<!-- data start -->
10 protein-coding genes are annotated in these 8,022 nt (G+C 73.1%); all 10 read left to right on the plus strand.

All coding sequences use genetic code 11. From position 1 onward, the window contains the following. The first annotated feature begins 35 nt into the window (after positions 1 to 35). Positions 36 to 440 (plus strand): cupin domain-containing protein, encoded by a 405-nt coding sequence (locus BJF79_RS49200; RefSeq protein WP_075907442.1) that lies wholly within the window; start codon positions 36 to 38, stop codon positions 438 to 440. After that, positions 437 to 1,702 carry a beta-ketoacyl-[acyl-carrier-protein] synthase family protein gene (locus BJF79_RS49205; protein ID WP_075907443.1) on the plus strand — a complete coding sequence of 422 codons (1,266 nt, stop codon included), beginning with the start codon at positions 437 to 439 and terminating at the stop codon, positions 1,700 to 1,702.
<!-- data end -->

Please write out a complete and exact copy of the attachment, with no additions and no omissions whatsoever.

10 protein-coding genes are annotated in these 8,022 nt (G+C 73.1%); all 10 read left to right on the plus strand.

All coding sequences use genetic code 11. From position 1 onward, the window contains the following. The first annotated feature begins 35 nt into the window (after positions 1 to 35). Positions 36 to 440 (plus strand): cupin domain-containing protein, encoded by a 405-nt coding sequence (locus BJF79_RS49200; RefSeq protein WP_075907442.1) that lies wholly within the window; start codon positions 36 to 38, stop codon positions 438 to 440. After that, positions 437 to 1,702 carry a beta-ketoacyl-[acyl-carrier-protein] synthase family protein gene (locus BJF79_RS49205; protein ID WP_075907443.1) on the plus strand — a complete coding sequence of 422 codons (1,266 nt, stop codon included), beginning with the start codon at positions 437 to 439 and terminating at the stop codon, positions 1,700 to 1,702.